Guided Tour of Oxford

It is always a great pleasure when the shades and secrets of the new place are professionally uncovered during the first days of being at the site. If someone knows it well enough to put you in the atmosphere of past and present intertwined on the old streets and young trees, the feeling of being a complete stranger starts evaporating. New Ertegun scholars had a chance to feel this relief last Friday during the tour around central Oxford led by a professional guide. Accompanied by Jonathan Cross, newly appointed director of the Ertegun House, we went through fifteen centuries of the town's history, glancing at the post-Roman trade roots and first university scholars who drastically shaped the site's past.

"We have to mention Harry Potter in Oxford," – the guide was precise enough from the very beginning of the tour. It is difficult to resist the publicly recognized, iconic images even in this place, where the academic spirit constantly shapes the minds and hearts of newcomers. Knowing nothing about the university's buildings, it is still possible to grasp familiar shapes and corners that appeared in the movies shot more than a decade ago. Still, that feeling did not last long because the guide led us through the centuries of the complicated and fascinating history of a relatively small place to the west of London. We traveled from a bridge between the kingdoms of Wessex and Mercia through the Norman castle and first colleges to the capital of England and the appearance of modern architecture. However, we covered less than a mile during this trip. It was our imagination catalyzed by the lively stories of the guide that simultaneously reached several epochs in one place. Those stories about the burning of "heretics" or corpses, dead animals, and beggars beyond the city walls were not too pleasant to imagine, but they reveal the richness of the place that we all still need to explore more.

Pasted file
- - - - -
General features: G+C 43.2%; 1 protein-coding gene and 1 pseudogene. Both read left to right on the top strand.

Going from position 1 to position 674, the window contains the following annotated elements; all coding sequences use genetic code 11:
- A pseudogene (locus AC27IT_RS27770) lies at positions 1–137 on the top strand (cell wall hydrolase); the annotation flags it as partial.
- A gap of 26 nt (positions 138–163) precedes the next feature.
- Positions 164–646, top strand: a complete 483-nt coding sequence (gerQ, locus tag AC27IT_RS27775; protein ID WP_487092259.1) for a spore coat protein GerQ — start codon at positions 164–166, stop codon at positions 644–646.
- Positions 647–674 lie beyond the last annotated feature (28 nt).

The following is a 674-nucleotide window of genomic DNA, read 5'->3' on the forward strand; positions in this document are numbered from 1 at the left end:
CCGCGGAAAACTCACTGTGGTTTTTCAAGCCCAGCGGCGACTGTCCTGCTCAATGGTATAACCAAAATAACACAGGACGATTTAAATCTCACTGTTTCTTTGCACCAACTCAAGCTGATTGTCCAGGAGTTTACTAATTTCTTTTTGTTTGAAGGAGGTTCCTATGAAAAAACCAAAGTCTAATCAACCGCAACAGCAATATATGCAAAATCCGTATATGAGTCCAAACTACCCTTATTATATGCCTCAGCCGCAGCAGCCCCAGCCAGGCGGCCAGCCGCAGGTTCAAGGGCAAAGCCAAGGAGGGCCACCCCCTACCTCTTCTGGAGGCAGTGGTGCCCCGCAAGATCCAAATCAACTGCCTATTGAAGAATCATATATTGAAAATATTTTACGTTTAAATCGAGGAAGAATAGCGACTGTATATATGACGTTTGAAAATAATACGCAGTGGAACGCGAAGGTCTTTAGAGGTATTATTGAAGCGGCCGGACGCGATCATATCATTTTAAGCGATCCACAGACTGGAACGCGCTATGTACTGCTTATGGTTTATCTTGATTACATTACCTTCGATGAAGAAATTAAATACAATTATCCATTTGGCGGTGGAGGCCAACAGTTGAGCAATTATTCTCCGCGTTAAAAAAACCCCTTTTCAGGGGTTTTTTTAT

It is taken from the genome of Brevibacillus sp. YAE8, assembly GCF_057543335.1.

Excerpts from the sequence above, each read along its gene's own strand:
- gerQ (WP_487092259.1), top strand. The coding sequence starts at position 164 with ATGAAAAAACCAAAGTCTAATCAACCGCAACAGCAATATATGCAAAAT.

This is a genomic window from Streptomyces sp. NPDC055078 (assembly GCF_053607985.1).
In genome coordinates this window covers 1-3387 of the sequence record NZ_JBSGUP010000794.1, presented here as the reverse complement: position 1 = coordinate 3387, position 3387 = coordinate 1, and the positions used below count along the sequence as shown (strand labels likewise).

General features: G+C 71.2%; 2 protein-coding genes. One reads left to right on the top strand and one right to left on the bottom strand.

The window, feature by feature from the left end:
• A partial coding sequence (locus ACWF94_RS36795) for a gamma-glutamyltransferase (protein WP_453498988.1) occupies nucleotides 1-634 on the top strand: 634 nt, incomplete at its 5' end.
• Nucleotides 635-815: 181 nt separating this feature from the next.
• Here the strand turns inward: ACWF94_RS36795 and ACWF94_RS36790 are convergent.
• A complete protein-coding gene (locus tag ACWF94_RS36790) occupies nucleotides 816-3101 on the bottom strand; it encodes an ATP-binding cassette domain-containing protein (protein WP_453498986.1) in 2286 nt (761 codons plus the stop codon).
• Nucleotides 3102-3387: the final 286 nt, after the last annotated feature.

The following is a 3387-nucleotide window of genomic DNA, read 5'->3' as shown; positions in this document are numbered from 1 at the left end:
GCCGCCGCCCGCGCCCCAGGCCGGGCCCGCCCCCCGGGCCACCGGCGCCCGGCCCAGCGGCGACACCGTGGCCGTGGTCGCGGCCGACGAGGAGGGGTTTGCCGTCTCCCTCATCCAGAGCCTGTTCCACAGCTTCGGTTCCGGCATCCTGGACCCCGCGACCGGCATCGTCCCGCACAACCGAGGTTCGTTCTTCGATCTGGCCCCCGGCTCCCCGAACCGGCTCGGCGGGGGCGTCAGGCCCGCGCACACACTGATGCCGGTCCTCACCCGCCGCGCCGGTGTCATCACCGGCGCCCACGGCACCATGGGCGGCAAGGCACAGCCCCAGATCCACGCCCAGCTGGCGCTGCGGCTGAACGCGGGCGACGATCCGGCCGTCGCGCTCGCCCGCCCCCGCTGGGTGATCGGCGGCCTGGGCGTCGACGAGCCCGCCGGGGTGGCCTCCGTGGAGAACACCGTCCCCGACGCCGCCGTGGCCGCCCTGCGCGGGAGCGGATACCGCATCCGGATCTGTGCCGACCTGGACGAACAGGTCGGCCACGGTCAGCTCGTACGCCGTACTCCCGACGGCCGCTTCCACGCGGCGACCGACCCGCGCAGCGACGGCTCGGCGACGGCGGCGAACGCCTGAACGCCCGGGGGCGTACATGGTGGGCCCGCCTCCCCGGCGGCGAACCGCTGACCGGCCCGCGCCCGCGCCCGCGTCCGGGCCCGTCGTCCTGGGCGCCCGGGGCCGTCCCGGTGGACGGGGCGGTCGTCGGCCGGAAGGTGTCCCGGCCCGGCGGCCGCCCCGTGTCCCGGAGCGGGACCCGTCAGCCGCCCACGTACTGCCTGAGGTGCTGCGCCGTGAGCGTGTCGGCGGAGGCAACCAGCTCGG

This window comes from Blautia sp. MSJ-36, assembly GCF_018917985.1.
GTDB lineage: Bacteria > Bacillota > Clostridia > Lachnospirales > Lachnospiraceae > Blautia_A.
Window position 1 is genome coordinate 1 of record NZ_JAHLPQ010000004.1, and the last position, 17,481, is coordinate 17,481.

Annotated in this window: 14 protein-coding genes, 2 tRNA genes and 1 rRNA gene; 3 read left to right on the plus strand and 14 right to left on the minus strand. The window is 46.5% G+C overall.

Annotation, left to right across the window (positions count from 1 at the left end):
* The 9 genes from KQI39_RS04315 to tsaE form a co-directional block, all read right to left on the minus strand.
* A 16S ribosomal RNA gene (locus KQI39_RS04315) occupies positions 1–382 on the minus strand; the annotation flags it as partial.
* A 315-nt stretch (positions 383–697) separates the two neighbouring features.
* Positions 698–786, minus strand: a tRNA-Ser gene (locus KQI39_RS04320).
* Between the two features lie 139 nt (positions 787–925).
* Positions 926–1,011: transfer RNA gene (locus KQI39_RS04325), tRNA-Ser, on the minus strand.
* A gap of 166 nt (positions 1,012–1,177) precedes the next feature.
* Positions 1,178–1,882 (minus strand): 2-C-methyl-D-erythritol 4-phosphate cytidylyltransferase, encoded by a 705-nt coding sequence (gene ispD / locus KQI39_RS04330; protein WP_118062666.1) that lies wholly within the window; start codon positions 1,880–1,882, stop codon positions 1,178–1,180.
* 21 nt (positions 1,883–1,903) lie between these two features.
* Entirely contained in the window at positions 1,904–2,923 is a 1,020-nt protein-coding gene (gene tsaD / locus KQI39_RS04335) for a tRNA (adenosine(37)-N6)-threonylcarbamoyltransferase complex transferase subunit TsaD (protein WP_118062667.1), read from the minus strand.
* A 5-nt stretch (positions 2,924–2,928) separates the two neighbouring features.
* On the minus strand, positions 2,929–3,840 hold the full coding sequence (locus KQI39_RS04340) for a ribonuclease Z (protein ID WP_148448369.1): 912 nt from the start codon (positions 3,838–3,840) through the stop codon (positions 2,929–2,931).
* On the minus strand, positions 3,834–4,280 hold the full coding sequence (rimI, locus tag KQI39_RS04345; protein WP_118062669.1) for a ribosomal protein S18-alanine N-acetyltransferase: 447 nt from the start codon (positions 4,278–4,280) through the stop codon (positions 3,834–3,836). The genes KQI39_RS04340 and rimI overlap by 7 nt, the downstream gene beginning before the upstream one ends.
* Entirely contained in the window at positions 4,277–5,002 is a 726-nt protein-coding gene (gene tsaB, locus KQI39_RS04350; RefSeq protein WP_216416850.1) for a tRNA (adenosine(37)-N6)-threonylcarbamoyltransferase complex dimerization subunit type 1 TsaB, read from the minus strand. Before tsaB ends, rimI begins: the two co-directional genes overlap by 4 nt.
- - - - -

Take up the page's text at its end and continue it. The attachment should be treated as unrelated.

The chance for exploration appeared after we reached the Bodleian library. I will definitely spend days within its walls, but for now, it is great to know a piece of its gorgeous past and magnificent present. To be one of its 80,000 current readers and experience the fruit of Thomas Bodley's deeds seems to be an amazing element of our academic journey here.

Our first trip in this academic year had a sweet end. Thanks to Maria, the Ertegun house was full of cakes whose names I still need to learn but whose taste I will remember for a while. Lovely weather and great people in the house's yard only empower the memories of that important Ertegun House experience. I am not feeling like a stranger anymore, I already have something attached to this place.

Yevhen Yashchuk